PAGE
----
Last Wednesday night, two gossips met at the Hammer Museum to do what they do best. But this time, they were on stage, in front of an audience of over a hundred people hungry to hear their stories.
The two gossips were Hunter Drohojowska-Philp, author of the newly published art chronicle Rebels in Paradise: The Los Angeles Art Scene and the 1960s, who was in conversation with one of her wilder subjects, Eve Babitz.
Babitz is to 1960s L.A. what Edie Sedgwick was to New York, albeit in true West Coast style: more relaxed, less achingly glam or over-the-top strung-out. During the 1960s, Babitz knew everyone who there was to know in the L.A. arts and culture scene: she dated Ed Ruscha, slept with Jim Morrison (an experience she later described as "being in bed with Michelangelo's David" for Esquire), and for a while was Ferus Gallery curator Walter Hopps' mistress and muse.
She's perhaps most famous, however, for playing chess nude against Marcel Duchamp, during his visit for his 1963 retrospective at the Pasadena Museum of Art, where Hopps later became director. Photographer Julian Wasser invited Babitz to come around to the gallery early in the morning to meet Duchamp, then instructed her to disrobe. She was daring and reckless in her motives: she primarily agreed to the challenge because she wanted revenge on Hopps, who hadn't invited her to the private opening of Duchamp's show because his wife was in town.
In her mid-twenties, she decided to get out of the art world and become a writer; she's most known for penning the wickedly funny but sadly out-of-print Eve's Hollywood, a pointed collection of gossip from her days in the fast lane.
In other words, Babitz is the perfect subject for Drohojowska-Philp's book, itself a constellation of anecdotes and stories that presents an entertaining picture of the vibrant music and arts scene of 1960s L.A.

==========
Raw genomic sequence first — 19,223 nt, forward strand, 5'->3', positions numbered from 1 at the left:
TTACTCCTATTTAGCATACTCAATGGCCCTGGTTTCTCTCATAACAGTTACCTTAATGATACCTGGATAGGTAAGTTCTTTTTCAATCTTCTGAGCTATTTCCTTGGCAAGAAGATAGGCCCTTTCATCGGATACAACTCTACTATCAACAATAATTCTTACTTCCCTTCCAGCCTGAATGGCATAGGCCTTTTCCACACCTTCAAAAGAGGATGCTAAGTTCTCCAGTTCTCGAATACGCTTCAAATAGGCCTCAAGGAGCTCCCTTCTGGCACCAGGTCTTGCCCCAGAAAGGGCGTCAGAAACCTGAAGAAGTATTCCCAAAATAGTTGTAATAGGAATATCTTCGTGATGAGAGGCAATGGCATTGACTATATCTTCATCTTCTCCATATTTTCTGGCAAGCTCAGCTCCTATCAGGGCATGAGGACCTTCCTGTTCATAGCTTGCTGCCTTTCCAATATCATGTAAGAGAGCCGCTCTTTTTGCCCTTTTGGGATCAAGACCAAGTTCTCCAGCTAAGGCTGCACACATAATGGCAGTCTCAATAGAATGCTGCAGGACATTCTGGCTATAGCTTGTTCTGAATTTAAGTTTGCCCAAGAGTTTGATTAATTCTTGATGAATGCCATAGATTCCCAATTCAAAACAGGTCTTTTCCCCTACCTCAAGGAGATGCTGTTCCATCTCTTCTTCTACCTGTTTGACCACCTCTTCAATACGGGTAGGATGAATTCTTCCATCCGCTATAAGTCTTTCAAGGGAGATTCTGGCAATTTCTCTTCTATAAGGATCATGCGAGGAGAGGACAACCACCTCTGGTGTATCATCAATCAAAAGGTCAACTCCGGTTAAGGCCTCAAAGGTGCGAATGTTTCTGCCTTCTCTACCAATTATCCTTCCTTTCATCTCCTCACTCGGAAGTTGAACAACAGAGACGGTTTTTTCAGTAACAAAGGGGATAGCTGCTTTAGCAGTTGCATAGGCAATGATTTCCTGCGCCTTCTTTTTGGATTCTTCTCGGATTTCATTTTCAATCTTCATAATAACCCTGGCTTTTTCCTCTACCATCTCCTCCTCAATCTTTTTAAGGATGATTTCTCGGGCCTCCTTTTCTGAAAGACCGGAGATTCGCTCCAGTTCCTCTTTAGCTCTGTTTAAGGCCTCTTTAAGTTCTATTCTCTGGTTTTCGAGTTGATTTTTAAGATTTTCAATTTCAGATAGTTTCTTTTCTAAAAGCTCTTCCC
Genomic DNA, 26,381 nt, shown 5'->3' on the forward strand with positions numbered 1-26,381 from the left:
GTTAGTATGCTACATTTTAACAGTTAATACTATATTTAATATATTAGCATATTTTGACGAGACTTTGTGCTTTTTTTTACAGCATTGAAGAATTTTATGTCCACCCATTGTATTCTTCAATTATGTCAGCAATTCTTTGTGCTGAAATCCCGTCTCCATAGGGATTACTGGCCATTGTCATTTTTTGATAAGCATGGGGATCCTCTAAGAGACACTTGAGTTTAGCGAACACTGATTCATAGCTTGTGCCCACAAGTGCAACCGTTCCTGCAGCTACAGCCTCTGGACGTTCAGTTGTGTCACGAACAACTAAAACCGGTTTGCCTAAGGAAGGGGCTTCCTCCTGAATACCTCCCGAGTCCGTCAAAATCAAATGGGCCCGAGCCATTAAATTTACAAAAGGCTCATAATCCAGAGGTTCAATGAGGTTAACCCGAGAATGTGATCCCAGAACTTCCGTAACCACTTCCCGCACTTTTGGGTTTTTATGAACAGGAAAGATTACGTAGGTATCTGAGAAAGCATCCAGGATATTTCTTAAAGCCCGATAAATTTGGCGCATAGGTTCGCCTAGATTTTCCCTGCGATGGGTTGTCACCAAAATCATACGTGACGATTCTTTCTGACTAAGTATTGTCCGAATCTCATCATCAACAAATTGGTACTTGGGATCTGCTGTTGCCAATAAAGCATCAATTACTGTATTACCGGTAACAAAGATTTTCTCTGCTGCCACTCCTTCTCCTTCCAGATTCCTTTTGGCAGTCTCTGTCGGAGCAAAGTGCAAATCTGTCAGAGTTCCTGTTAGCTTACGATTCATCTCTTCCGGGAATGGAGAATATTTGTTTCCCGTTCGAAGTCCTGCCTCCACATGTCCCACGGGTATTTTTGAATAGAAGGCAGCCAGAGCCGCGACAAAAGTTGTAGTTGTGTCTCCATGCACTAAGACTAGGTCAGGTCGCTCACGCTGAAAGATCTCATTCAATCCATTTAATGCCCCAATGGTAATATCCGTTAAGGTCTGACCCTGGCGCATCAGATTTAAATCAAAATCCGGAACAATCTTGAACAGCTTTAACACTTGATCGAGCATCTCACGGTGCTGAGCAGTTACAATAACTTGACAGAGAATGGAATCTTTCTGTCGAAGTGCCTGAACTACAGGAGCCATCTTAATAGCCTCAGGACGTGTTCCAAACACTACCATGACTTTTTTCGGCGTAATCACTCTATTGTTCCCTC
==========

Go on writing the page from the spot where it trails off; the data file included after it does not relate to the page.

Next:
Survivors of that scene crowded the auditorium last night, many of them eager to hear Babitz's account of the time. She struck an absurdist chord as she talked about going to see a Joseph Cornell collage show on acid, and playing Fool's Mate (a chess game in which you're tricked into surrendering your king almost instantly) with Duchamp, losing three times in a row.
Here are five of her finer morsels, delivered during the evening:
5. On her mother: "She had great parties. She'd invite the Stravinskys over and make Mexican food."
4. On designing the cover art for Buffalo Springfield's second album: I was in love with Paul Butterfield. I heard he was at a bar so I drove there, and the only other guy there was Steven Stills. At the end of the night, he asked me, "Will you drive me home?" I said, "Yes, if you let me do your album cover."
3. On Barney's Beanery, the legendary L.A. art scene watering hole: "I love Barney's. I wish it was still going on, but now you have to go to AA instead."
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2. On why drugs were so great in the sixties: "Because you could drive anywhere in twenty minutes."
1. On being a muse: "I guess I can't help it."
For more of what life in the City of Angels was like in the swinging sixties, check out Julian Wasser's upcoming exhibit, "Sixties Los Angeles," which opens on November 3 at the Craig Krull Gallery in Santa Monica.
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